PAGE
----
Repair & Restore: Giving Old Quilts New Life

Monkey WrenchBefore an old quilt is repaired and restored, I study the quilt, checking the sections of the quilt that need repair.This Monkey Wrench quilt needs to be repaired next. Before I begin, I examine borders, binding, and patches for tears and worn portions. Examining the quilt in its entirety helps to understand the amount of work involved. Often, there are sections of the quilt that are more worn than others. There may also be one particular fabric that has not performed well throughout the quilt.

Before I begin the task of giving an old quilt new life, the approximate date of the quilt needs to be determined.  This will help when sorting through my collection of old cotton fabrics. I will choose fabrics from the same era of the quilt being repaired or restored, and knowing the approximate date of the quilt will be helpful when choosing whether or not certain antique cottons can be used or not.

Jacobs Ladder QuiltOne quilt that I purchased to repair was a Jacob’s Ladder quilt. I loved the colorplay of the patchwork in this scrappy quilt and the quilt was cheerful to me. This Jacobs Ladder is dated circa 1945 and repairs to this quilt included a new binding and 12 new patches appliqued over the old, worn triangles. This twin size quilt was a pleasure to repair, and after giving this old quilt new life, I have added the quilt to my personal quilt collection.

Shaw Family QuiltsPinwheels

A very special quilt that I restored came from my husband’s grandmother. She made three matching scrap Pinwheel quilts for her grandchildren during the 1950s, and one needed to be repaired. The task was a large one due to the wadded batting that needed to be completely removed. Since the quilt was hand-tied the job was not too difficult — but the entire quilt had to be disassembled to its separate layers. A new backing replaced the tattered, old blue cotton fabric, but care was taken to locate the same solid cornflower blue fabric. This old quilt received a new life with the repairs made and I was very happy to have “shared stitches” with the Shaw’s grandmother than I never knew.

Monkey Wrench with Repair FabricsSince the Monkey Wrench quilt is my next quilt to repair, I have begun to study the quilt. The quilt has several blocks with badly worn cotton fabric. To make the repair to this block, new triangles will be appliqued over the old worn triangle patches. This will not only keep the quilt intact for durability, but will not disturb the original quilt. Repairing patchwork with appliqued patchwork on top ensures integrity for the quilt being repaired.

Color Choices

I bought this Monkey Wrench quilt because the patchwork and design layout were simple and the overall colors are so autumnal. I especially loved how the quilter wasn’t afraid to use the double-pink calicos with the orange calico in this quilt.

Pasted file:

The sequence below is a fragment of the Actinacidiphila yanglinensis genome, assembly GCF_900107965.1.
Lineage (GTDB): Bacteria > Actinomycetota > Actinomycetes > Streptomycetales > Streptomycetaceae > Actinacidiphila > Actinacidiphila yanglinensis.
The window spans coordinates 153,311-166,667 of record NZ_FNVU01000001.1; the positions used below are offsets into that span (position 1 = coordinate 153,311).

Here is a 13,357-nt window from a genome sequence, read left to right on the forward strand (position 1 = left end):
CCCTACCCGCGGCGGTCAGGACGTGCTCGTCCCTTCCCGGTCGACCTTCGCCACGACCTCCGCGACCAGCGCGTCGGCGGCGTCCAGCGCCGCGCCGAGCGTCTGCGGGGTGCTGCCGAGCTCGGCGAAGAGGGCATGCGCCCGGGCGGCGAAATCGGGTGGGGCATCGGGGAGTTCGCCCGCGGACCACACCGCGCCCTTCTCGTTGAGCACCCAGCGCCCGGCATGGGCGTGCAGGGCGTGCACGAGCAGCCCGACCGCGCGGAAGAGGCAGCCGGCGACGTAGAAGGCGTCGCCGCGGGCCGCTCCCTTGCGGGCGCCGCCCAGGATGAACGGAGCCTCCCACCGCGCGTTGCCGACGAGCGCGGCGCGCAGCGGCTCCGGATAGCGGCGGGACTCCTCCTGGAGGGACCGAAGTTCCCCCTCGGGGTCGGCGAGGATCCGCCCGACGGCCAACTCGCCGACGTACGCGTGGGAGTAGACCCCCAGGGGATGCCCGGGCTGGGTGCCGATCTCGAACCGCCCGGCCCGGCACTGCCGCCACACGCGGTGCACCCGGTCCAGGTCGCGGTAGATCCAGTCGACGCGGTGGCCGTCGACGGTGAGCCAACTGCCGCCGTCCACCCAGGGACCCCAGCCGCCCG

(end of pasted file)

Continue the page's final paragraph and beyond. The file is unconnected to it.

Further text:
The Quilt Inside Monkey Wrench

When I began looking at the Monkey Wrench quilt to see how much repair work was involved, I discovered that there is another quilt inside this quilt. I am unsure what patchwork pattern was used in the interior quilt, but when looking into several of the block sections where fabric has worn out, it is very apparent that a double-pink geometric print has been used throughout the interior quilt. Before this quilt is repaired, a great deal of time will be spent trying to see what lies inside this quilt.
Somewhere another quilter gave an old quilt new life. How ironic that I will give this old ‘new’ quilt new life now…..

22 Responses to “Repair & Restore: Giving Old Quilts New Life”

  1. Karen Dylewski Says:

    I have been married for 25 years, one of my wedding gifts was a quilt. Almost everyone in my husbands family and my family stitched a square about something of our childhood. My mother-in-law and her quilt group quilted it and it was just beautiful, needless to say I did not save it we used it all the time. I did not realize how important this quilt is. It is our life. I want to pass it down to my children who have used it their whole life but it is worn and torn. I need to find someone to restore my heirloom.

  2. Rosalie Says:

    nice work!

  3. Carolyn Tucker Says:

    Do you know of any books currently in print and available on restoring old quilts? I have several from about 100 years ago I intend to fix. I don’t have a source for period fabrics but have studied some books showing quilts of that era and will have to use current fabrics that resemble the period ones. I found several books on Amazon but they were very expensive, must be out of print. Any information you can send will be appreciated. Thank you. Carolyn

  4. Marcia Worcester Says:

    Does anyone know how to get mildew out of old quilts? A friend of mine has an antique quilt that was stored in a plastic bag. I have not seen the quilt, but understand that it has mildew in several places.

  5. Jan Thomas Says: